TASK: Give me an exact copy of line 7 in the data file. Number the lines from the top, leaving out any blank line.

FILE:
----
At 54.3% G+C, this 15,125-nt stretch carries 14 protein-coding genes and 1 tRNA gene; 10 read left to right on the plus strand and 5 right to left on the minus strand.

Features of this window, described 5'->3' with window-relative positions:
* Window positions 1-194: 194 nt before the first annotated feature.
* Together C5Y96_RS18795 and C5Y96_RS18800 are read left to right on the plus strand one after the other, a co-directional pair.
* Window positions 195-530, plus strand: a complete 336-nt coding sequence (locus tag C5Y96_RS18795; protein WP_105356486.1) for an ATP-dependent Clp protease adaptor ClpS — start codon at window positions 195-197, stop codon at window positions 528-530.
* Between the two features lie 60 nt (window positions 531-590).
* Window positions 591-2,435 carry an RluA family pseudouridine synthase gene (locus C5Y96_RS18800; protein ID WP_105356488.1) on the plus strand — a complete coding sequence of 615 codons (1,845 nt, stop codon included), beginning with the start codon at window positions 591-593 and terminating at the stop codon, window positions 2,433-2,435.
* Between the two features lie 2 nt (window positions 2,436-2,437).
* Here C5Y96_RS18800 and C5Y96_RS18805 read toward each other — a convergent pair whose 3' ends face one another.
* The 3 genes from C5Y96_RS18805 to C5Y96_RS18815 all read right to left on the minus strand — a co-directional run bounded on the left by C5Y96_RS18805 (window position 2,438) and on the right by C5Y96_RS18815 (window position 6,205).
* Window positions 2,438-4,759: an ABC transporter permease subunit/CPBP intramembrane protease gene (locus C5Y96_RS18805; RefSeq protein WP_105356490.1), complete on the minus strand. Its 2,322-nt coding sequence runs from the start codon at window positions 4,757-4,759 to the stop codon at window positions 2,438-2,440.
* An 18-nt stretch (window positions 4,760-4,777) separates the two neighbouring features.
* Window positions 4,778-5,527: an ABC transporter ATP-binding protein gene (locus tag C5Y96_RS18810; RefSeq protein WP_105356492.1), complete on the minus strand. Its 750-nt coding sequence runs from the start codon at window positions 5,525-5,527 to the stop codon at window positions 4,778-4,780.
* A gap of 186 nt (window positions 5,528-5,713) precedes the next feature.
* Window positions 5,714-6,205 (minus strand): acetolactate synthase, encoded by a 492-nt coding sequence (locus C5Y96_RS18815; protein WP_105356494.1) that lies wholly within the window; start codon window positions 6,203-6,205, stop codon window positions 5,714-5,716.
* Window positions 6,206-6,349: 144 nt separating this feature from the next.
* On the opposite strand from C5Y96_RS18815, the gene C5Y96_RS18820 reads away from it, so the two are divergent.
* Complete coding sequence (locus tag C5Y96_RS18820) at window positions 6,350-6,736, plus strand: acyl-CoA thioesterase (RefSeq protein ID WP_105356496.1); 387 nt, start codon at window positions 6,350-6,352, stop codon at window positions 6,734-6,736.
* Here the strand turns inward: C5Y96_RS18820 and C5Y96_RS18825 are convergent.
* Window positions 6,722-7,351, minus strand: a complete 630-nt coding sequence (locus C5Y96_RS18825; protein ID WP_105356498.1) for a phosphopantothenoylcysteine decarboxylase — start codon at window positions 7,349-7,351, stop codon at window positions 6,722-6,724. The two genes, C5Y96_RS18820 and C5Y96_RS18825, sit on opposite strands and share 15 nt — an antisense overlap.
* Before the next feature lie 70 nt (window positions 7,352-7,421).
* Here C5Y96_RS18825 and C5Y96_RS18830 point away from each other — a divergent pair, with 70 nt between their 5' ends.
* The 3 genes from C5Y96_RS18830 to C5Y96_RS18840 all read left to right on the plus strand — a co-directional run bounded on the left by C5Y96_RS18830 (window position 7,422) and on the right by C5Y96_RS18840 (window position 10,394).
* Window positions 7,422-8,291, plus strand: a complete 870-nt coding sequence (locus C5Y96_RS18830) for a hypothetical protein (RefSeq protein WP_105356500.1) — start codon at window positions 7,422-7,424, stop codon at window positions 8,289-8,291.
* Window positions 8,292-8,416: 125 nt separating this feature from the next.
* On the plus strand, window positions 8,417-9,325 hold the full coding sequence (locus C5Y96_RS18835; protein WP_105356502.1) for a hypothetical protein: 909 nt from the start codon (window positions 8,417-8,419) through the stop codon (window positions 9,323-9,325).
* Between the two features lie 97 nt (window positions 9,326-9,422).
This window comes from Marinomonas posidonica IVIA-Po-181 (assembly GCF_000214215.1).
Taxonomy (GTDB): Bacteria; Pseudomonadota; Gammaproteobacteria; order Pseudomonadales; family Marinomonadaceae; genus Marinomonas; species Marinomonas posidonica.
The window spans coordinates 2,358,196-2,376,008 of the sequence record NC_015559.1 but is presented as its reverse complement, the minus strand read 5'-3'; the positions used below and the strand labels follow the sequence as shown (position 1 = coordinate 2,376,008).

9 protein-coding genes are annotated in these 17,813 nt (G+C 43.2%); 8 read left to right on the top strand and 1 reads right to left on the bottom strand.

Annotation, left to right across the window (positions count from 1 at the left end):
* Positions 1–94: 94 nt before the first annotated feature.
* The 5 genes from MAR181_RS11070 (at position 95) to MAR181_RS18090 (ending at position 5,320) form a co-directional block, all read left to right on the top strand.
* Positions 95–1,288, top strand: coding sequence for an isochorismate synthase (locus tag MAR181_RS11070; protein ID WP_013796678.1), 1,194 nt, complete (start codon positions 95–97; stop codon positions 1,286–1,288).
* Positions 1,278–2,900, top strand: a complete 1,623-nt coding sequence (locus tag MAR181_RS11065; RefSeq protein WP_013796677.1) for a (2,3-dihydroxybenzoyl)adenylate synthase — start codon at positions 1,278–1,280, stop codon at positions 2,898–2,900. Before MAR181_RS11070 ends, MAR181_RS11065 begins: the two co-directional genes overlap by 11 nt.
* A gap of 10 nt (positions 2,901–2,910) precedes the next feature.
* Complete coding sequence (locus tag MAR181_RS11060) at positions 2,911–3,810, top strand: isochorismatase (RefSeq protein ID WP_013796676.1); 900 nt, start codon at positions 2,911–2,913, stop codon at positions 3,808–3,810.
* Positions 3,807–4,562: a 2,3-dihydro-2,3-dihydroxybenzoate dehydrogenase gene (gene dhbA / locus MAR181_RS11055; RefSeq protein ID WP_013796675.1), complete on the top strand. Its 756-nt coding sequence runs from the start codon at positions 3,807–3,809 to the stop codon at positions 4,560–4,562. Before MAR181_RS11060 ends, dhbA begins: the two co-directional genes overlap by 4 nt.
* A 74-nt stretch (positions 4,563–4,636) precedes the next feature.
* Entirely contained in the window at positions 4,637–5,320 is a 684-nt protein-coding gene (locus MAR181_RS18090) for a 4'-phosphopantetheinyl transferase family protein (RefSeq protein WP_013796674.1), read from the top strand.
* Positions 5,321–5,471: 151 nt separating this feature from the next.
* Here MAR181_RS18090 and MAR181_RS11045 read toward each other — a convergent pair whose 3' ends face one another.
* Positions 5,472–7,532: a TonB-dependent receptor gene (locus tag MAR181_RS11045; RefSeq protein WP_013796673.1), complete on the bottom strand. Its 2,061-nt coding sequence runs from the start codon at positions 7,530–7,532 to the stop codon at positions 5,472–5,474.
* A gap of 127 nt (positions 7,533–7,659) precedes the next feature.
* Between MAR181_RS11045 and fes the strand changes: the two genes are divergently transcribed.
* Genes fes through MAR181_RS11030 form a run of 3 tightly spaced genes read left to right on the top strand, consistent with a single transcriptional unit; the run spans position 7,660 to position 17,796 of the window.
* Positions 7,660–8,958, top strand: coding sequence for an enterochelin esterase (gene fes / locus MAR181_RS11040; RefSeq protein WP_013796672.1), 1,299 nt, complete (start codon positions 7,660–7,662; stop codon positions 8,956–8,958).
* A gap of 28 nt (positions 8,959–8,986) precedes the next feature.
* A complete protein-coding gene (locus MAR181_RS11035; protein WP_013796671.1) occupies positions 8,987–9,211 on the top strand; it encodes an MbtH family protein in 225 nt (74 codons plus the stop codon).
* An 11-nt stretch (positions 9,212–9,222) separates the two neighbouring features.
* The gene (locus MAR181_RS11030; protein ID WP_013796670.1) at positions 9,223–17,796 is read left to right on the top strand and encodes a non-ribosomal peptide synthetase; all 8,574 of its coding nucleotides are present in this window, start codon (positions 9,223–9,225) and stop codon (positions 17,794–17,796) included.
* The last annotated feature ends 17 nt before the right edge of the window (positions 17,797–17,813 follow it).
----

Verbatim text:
* Window positions 591-2,435 carry an RluA family pseudouridine synthase gene (locus C5Y96_RS18800; protein ID WP_105356488.1) on the plus strand — a complete coding sequence of 615 codons (1,845 nt, stop codon included), beginning with the start codon at window positions 591-593 and terminating at the stop codon, window positions 2,433-2,435.